"Berbers are the Scots of Morocco."

The Berbers are the Scots of Morocco.  Or so a shop owner told me.  According to him, they resemble the Scots because they wear plaid and drink "Berber whiskey" (mint tea).  I'm not sure how well the comparison holds up.  The Berbers are the indigenous peoples of Morocco and most of Northern Africa.  I had the good luck to go to a Berber village two weekends ago when I was in Morocco.

We drove for hours to get out of Marrakech into the mountains.  One thing that surprised be about the city was how green it was.  The mountains that we drove through, on the other hand, looked more like what I had expected - packed dirt from red to brown held together by by scraggly shrubs and trees. 

Our car dropped us off in Imlil, a small village in the Atlas Mountains, and we hiked up to the home where we were having lunch.  As we climbed, the world opened up to us so we could see a rushing stream and the highest peak in North Africa, Jebel Toubkal, in the distance.  For some reason, this place felt more ancient than most.  If it were a person instead of a locale, it would be a gray-braid weraing woman with tanned skin, and a face and hands as deeply cut with wrinkles as the hills are by the river.  She would be a weaver and a singer and a memory-keeper.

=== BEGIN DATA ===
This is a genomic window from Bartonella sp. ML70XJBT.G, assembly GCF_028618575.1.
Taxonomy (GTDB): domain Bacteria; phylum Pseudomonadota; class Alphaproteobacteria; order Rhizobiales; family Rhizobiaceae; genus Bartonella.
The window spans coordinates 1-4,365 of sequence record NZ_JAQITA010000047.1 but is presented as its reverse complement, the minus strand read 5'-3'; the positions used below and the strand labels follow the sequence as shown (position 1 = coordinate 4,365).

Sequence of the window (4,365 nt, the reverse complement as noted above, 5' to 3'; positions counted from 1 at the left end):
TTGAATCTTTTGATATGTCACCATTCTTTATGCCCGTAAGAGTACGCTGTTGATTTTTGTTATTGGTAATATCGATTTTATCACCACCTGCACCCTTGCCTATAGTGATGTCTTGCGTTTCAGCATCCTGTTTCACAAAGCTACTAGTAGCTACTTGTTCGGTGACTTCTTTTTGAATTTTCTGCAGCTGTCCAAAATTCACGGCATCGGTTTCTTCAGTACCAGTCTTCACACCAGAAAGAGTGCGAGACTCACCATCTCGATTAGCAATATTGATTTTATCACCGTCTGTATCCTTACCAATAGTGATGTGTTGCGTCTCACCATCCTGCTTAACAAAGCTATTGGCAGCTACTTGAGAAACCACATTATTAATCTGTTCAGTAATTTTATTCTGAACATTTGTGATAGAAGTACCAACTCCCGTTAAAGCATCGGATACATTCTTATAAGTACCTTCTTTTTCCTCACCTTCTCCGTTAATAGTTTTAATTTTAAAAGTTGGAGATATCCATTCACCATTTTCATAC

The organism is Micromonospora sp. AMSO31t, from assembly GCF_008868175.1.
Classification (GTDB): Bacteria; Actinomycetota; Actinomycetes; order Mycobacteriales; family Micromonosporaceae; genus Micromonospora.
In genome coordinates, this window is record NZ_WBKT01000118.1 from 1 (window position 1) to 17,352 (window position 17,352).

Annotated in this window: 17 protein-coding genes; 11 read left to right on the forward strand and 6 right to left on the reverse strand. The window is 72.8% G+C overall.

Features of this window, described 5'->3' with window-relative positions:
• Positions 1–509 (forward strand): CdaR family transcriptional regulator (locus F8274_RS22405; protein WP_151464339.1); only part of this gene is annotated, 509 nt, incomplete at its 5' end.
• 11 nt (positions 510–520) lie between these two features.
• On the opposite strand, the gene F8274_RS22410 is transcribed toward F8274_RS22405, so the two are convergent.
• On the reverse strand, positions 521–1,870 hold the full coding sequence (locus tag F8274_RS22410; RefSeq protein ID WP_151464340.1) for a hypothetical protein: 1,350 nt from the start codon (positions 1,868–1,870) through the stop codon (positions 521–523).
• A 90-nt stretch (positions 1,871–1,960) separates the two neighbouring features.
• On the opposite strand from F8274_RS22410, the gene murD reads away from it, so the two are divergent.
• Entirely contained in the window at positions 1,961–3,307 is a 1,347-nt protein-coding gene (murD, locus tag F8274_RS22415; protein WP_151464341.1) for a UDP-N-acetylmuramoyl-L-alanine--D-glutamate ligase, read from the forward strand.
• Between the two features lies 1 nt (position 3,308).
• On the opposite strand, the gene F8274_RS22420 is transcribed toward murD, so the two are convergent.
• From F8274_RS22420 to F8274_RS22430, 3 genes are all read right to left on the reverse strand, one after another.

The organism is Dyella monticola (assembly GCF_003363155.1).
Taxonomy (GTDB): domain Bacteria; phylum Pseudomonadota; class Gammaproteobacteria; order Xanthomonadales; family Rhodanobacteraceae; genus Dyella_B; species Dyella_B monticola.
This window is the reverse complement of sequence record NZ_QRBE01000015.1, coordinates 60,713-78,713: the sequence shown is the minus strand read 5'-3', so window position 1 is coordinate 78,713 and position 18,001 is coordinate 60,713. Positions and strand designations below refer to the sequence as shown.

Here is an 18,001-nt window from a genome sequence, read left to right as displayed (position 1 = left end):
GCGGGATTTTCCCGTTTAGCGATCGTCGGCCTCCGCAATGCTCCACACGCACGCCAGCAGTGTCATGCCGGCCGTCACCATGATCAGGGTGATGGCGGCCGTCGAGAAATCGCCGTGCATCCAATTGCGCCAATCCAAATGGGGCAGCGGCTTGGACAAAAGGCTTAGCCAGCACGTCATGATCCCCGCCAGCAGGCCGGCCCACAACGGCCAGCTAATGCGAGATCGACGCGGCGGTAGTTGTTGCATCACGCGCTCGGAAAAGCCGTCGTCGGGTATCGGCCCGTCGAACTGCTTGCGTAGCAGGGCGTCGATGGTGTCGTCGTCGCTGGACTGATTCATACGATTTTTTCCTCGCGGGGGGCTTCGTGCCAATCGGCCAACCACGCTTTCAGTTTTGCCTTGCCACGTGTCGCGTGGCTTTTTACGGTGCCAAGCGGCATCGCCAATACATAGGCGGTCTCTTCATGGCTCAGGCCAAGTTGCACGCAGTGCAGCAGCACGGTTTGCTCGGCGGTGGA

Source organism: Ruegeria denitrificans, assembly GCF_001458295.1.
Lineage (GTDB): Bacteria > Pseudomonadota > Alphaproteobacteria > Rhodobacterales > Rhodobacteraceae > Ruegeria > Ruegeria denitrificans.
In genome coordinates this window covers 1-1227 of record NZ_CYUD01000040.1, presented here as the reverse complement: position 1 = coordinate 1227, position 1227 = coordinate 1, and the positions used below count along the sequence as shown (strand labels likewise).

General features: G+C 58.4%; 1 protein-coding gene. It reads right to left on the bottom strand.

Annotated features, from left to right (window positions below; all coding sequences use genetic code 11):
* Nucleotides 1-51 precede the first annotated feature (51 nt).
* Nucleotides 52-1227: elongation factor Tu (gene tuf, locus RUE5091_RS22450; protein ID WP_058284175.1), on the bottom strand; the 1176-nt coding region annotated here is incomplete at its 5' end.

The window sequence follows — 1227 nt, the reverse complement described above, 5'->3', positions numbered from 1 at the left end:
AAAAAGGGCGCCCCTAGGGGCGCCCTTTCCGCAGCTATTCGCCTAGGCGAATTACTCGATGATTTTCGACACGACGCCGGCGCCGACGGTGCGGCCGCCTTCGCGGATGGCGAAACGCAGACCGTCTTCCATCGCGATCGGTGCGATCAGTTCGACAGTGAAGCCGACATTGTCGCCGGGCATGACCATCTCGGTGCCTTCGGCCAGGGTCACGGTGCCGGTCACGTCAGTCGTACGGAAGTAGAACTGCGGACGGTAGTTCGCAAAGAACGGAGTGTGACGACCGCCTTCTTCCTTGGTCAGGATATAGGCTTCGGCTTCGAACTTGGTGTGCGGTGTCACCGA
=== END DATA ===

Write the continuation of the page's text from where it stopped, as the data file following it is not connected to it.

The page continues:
When we finally reached this Berber home we ate the most delicious Moroccan food I've ever had : a chicken tagine with potatoes, zucchini, and carrots, a couscous, tea, and oranges.

My friend Sasha said going there made her feel close to God.  It made me feel close to the earth.
Maybe it's the same thing.

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